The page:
As she steps up to recite John McCrae’s moving poem In Flanders Fields on Anzac Day, Kath Evans will pause for a moment to reflect on those who’ve gone before.
The Samford RSL Sub-branch member has been practicing the poem, taking her time to give each word meaning and is proud to be given the honour as a woman.
“We’re just so very proud because the community really gets behind us, showing their respect for the fallen and those affected by service and war,” Kath says.
“It’s kind of like mixed emotions as you march up the hill.
“The overarching feeling is pride, because I’m proud to be recognised, and on the other hand it’s humbling because we’re put in the same basket as the original Anzacs.
“I can’t imagine the courage it would have taken to go over the wall, knowing you’re likely to be mortally wounded, let alone the mental side of things.
“There’s a lot of emotion that comes up during a service – I’m often moved to tears listening to the service in person or watching it on TV – those guys that were sacrificed so young.
“I often say ‘Lest we forget’ and I am just so proud because we have not forgotten.”
Retiring from the Army in 2012 with the rank of Captain, Kath enlisted as an 18-year-old.
She’d left school at Year 10, polishing her shorthand and typing and becoming a secretary, which she hated.
Kath dreamt of following in her mum’s footsteps and becoming a nurse but couldn’t without a Year 12 qualification.
“I joined the Army to train as a medic and went up through the ranks and became a theatre nurse and did my degree part-time.”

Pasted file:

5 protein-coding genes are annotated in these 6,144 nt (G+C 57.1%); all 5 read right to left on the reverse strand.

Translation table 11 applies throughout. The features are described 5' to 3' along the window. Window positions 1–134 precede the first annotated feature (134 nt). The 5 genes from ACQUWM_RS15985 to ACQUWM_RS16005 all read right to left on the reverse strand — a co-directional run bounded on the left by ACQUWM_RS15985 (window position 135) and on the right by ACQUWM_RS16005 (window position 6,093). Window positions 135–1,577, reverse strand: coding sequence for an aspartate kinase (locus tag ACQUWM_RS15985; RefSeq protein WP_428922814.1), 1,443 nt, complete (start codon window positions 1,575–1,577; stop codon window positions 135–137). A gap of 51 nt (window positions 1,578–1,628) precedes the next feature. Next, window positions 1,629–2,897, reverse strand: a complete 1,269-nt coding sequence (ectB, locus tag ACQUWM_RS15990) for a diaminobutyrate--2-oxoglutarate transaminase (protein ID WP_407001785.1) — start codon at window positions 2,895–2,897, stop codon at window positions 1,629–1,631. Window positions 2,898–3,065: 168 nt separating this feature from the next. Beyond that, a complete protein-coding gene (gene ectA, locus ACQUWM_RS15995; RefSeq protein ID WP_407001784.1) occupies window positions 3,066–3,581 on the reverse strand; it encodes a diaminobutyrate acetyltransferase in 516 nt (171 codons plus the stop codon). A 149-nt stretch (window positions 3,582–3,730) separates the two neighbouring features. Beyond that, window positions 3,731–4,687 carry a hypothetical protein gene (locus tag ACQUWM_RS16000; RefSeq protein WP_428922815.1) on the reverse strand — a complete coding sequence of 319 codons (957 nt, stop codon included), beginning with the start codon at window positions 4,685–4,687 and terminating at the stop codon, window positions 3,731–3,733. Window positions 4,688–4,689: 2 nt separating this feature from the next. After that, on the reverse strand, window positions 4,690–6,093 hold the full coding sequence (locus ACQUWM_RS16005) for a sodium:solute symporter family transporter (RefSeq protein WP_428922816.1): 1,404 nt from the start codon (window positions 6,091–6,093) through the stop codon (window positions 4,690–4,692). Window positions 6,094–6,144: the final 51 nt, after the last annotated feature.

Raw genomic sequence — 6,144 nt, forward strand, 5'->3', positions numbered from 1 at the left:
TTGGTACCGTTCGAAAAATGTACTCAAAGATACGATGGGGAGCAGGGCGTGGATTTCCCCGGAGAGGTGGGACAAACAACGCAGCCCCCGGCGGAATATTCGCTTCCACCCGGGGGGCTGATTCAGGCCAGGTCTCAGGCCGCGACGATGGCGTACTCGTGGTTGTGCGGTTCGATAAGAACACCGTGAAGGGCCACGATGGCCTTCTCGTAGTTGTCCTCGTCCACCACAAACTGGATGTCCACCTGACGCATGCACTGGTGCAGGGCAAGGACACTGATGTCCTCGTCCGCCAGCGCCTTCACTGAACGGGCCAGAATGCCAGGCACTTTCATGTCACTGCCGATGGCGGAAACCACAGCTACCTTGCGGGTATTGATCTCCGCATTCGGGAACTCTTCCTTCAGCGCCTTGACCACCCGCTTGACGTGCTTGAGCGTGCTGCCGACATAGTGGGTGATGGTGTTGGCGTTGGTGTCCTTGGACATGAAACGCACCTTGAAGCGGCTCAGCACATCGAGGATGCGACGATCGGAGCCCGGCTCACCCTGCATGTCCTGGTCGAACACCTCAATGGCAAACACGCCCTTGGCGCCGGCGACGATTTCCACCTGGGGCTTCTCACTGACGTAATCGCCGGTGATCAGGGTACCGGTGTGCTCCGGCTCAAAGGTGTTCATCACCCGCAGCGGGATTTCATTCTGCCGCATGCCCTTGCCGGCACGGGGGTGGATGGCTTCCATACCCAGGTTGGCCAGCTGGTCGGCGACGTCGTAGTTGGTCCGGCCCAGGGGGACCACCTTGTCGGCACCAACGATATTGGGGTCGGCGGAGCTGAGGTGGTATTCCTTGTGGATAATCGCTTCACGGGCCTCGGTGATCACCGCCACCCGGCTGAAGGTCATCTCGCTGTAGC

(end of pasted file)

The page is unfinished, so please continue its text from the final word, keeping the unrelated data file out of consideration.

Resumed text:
She worked in theatre and intensive care, with her final deployment in Afghanistan.
Kath’s main postings were in Brisbane and Sydney, with time in Canberra at the tri-service hospital for the Army, Navy and Airforce at Duntroon.
“When I retired, I was physically and mentally burnt out – the Army takes its toll on your body and your mind.
“The highs and lows are extreme and I think you’re bonded knowing others have been through the same thing – there’s a mutual respect.
“There were very few women on my Sergeants’ course in the late ’80s. I was one of about five girls and there were 60 guys.
“You had to be clever as a girl because if you didn’t laugh along with the sexist jokes you were ostracised and you needed their help because everything was teamwork.
“It was a man’s world, so you had to fit in.”
In Kath’s recruitment course one girl attempted suicide because she couldn’t cope with the pressure.
Despite the challenges she faced, coping by “soldiering on”, Kath values the Anzac spirit, epitomised by endurance, courage, mateship, ingenuity and good humour.
“Mateship is what keeps people going,” she says.
“Courage and mateship, that’s the overarching thing.
“That’s what shines out for me; I am inspired by their courage and spurred on by mateship.
“You just become mates by proxy, by default, because you served together there’s a rapport there.
“There’s something extraordinary about service. I think it’s the hardships you endure.
“Those virtues have sort of brought me strength.”
The Samford RSL Sub-Branch has an affiliation with one of the units at the Enoggera Army Barracks, which will take part in the 8am service on Anzac Day.
The March starts at 7.45 am, travelling from the Samford Rangers Soccer Club to the Samford Avenue of Honour between Burton Lane and the soccer grounds, with the service starting at 8am.